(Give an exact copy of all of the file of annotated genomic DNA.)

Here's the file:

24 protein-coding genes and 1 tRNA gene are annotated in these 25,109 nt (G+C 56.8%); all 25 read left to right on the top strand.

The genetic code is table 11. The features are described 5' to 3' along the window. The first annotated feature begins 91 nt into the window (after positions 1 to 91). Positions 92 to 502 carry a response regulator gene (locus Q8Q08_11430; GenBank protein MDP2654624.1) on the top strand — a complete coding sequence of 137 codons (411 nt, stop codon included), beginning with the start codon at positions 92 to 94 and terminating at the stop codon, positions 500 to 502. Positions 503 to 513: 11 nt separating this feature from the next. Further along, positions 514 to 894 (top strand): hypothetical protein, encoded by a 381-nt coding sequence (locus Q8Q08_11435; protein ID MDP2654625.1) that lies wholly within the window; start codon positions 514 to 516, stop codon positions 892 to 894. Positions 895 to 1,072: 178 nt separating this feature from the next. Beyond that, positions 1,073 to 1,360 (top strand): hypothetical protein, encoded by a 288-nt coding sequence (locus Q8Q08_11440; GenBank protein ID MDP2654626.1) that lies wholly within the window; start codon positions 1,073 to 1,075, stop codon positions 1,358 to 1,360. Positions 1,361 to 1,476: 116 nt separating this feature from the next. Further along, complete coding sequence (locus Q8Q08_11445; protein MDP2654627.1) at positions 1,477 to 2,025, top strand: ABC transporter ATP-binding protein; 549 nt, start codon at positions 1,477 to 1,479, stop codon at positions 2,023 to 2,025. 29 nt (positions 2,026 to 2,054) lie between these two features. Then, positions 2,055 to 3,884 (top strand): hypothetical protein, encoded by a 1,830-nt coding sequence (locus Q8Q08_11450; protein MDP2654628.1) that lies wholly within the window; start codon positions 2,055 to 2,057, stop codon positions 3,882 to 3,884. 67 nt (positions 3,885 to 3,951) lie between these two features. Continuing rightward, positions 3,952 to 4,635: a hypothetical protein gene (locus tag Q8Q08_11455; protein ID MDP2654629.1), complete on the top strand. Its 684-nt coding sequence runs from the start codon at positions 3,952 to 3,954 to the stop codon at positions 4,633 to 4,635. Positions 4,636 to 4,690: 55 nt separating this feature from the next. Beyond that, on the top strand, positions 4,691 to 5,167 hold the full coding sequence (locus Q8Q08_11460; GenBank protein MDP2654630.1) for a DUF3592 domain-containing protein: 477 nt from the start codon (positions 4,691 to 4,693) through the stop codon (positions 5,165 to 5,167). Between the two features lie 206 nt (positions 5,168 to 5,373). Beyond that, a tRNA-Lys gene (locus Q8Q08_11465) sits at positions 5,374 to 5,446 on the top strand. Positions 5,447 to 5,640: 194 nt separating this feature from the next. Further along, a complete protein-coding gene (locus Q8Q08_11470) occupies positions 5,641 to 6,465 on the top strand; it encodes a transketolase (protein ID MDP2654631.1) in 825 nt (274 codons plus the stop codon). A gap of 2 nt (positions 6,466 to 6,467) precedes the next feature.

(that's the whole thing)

24 protein-coding genes and 1 tRNA gene are annotated in these 25,109 nt (G+C 56.8%); all 25 read left to right on the top strand.

The genetic code is table 11. The features are described 5' to 3' along the window. The first annotated feature begins 91 nt into the window (after positions 1 to 91). Positions 92 to 502 carry a response regulator gene (locus Q8Q08_11430; GenBank protein MDP2654624.1) on the top strand — a complete coding sequence of 137 codons (411 nt, stop codon included), beginning with the start codon at positions 92 to 94 and terminating at the stop codon, positions 500 to 502. Positions 503 to 513: 11 nt separating this feature from the next. Further along, positions 514 to 894 (top strand): hypothetical protein, encoded by a 381-nt coding sequence (locus Q8Q08_11435; protein ID MDP2654625.1) that lies wholly within the window; start codon positions 514 to 516, stop codon positions 892 to 894. Positions 895 to 1,072: 178 nt separating this feature from the next. Beyond that, positions 1,073 to 1,360 (top strand): hypothetical protein, encoded by a 288-nt coding sequence (locus Q8Q08_11440; GenBank protein ID MDP2654626.1) that lies wholly within the window; start codon positions 1,073 to 1,075, stop codon positions 1,358 to 1,360. Positions 1,361 to 1,476: 116 nt separating this feature from the next. Further along, complete coding sequence (locus Q8Q08_11445; protein MDP2654627.1) at positions 1,477 to 2,025, top strand: ABC transporter ATP-binding protein; 549 nt, start codon at positions 1,477 to 1,479, stop codon at positions 2,023 to 2,025. 29 nt (positions 2,026 to 2,054) lie between these two features. Then, positions 2,055 to 3,884 (top strand): hypothetical protein, encoded by a 1,830-nt coding sequence (locus Q8Q08_11450; protein MDP2654628.1) that lies wholly within the window; start codon positions 2,055 to 2,057, stop codon positions 3,882 to 3,884. 67 nt (positions 3,885 to 3,951) lie between these two features. Continuing rightward, positions 3,952 to 4,635: a hypothetical protein gene (locus tag Q8Q08_11455; protein ID MDP2654629.1), complete on the top strand. Its 684-nt coding sequence runs from the start codon at positions 3,952 to 3,954 to the stop codon at positions 4,633 to 4,635. Positions 4,636 to 4,690: 55 nt separating this feature from the next. Beyond that, on the top strand, positions 4,691 to 5,167 hold the full coding sequence (locus Q8Q08_11460; GenBank protein MDP2654630.1) for a DUF3592 domain-containing protein: 477 nt from the start codon (positions 4,691 to 4,693) through the stop codon (positions 5,165 to 5,167). Between the two features lie 206 nt (positions 5,168 to 5,373). Beyond that, a tRNA-Lys gene (locus Q8Q08_11465) sits at positions 5,374 to 5,446 on the top strand. Positions 5,447 to 5,640: 194 nt separating this feature from the next. Further along, a complete protein-coding gene (locus Q8Q08_11470) occupies positions 5,641 to 6,465 on the top strand; it encodes a transketolase (protein ID MDP2654631.1) in 825 nt (274 codons plus the stop codon). A gap of 2 nt (positions 6,466 to 6,467) precedes the next feature.